Is salvation really simple and easy?
A person wrote to Got Questions and asked, "Is salvation really that simple and easy?" My answer follows.
Your question is important, complex, and insightful. The question is challenging because the Gospel is both simple and complex and easy and difficult.
From God's perspective, completing the work that would make our salvation possible was not easy. It was difficult and planned out over thousands of years. It was gut-wrenching because near the end of his ministry Jesus prayed, "Father, if it be possible let this cup pass from me" (Matthew 26:39). Jesus knew his path would not be simple or easy. Jesus knew he would endure the torment of the cross upon which God would judge him for the sins of the world (John 3:18, John 5:24). Why? Because Jesus came as the sacrificial Lamb of God (John 1:29) to die in our place, taking upon himself the judgment we deserve. No man will ever know the horribleness of his suffering (Hebrews 5:7, 8). Salvation from God's perspective would not be simple and it would not be easy.
From our perspective Jesus said, "Enter by the narrow gate; for the gate is wide, and the way is broad that leads to destruction, and many are those who enter by it. For the gate is small, and the way is narrow that leads to life, and few are those who find it" (Matt 7:12-14). This verse makes salvation seem complex and hard. Someone once said, "Becoming a Christian is the easiest–hardest thing you'll ever do."
But then Jesus said, "For God so loved the world that He gave His only begotten Son, that whoever believes in Him should not perish but have everlasting life" (John 3:16). This verse makes salvation seem simple and easy because all we need to do is believe. The question then becomes what does it mean to believe in Jesus? John 3:16 (and other verses like it) brings forward a "general truth" about salvation and not the "entirety of the gospel to explain salvation." As a case in point, the "entirety of the gospel" brings into account the four gospels by Matthew, Mark, Luke, and John plus the Pauline epistles (from Romans to Philemon). So, what do we do with Bible verses that seem hard and complex? For example, Jesus said, "… sell whatever you have and give to the poor, and you will have treasure in heaven; and come, take up your cross, and follow Me."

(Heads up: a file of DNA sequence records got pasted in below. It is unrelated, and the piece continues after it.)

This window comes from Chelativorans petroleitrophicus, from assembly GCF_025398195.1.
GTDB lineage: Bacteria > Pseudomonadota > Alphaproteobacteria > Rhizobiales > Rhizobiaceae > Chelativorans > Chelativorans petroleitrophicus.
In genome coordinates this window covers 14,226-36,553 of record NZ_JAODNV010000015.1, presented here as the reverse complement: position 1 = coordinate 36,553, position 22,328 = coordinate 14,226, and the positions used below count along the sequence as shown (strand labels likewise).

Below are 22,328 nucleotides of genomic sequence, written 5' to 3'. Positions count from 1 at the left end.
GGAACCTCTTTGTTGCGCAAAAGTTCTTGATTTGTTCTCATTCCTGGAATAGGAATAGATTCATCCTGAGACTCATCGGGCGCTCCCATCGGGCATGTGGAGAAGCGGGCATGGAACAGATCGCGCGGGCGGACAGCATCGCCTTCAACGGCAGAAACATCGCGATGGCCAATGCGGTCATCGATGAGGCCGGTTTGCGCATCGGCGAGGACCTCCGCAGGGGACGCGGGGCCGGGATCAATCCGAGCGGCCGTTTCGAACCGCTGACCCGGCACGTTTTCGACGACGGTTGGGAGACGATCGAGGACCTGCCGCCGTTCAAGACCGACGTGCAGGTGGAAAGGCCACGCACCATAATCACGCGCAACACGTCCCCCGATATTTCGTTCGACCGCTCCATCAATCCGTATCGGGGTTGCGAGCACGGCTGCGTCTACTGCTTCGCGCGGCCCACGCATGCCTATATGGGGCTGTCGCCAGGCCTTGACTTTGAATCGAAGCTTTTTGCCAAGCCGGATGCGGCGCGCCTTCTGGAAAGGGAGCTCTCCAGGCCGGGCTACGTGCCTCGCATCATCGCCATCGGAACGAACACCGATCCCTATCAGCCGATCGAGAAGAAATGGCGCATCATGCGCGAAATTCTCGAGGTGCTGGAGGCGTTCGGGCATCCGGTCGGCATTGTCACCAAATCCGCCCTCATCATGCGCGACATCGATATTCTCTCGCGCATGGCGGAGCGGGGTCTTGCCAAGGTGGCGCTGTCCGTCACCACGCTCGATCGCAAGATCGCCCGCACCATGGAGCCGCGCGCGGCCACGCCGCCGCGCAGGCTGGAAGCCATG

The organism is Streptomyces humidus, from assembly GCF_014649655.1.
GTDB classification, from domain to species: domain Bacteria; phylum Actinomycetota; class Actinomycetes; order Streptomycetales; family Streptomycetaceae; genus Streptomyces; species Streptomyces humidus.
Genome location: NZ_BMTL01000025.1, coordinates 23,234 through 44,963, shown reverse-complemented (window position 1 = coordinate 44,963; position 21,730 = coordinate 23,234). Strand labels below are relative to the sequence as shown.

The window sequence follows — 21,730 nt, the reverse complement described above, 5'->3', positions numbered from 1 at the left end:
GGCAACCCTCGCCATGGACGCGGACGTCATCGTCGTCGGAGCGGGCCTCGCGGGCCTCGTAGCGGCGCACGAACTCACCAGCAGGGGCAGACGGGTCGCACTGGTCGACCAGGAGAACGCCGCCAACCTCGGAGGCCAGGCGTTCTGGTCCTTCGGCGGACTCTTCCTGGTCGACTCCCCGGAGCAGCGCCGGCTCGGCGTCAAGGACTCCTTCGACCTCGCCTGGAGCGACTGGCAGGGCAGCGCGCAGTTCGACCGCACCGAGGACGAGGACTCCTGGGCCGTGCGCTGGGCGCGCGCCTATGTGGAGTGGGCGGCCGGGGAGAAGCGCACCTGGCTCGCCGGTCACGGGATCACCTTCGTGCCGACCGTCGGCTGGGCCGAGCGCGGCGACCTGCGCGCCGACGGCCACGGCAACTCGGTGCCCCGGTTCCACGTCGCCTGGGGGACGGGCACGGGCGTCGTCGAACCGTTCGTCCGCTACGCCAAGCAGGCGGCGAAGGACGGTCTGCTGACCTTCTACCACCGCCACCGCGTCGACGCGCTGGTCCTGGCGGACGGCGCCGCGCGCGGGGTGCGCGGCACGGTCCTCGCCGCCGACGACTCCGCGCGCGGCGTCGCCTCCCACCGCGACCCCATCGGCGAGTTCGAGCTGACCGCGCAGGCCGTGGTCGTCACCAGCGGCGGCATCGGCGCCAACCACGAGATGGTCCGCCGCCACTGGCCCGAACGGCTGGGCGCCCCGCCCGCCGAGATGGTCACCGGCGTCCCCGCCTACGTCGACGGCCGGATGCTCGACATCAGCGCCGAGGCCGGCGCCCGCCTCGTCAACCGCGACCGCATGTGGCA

About this previous verse Got Question says, "Take up your cross and follow Me"  means being willing to die in order to follow Jesus. Dying in this context means to "die to self." It's a call to absolute surrender, putting Christ first in all things. After each time Jesus commanded cross-bearing, He said, "For whoever wants to save his life will lose it, but whoever loses his life for me will save it. What good is it for a man to gain the whole world, and yet lose or forfeit his very self" (Luke 9:24-25)? Although the call is tough, the reward is matchless. In this instance, the Got Questions' paragraph clearly says salvation is not that simple and definitely not that easy. In fact, most people do not want to give up their life to follow after Christ. They want to believe in Jesus without going to the cross, a form of easy believism.
During a Bible study someone said, "All we really need to do to be saved is know what the Bible teaches about salvation." My response was, "Yes, it is important to know what the Bible teaches but if it doesn't lead to a personal relationship with the Author of the Bible then what good is any of it?" Salvation is a personal matter between God and the believer.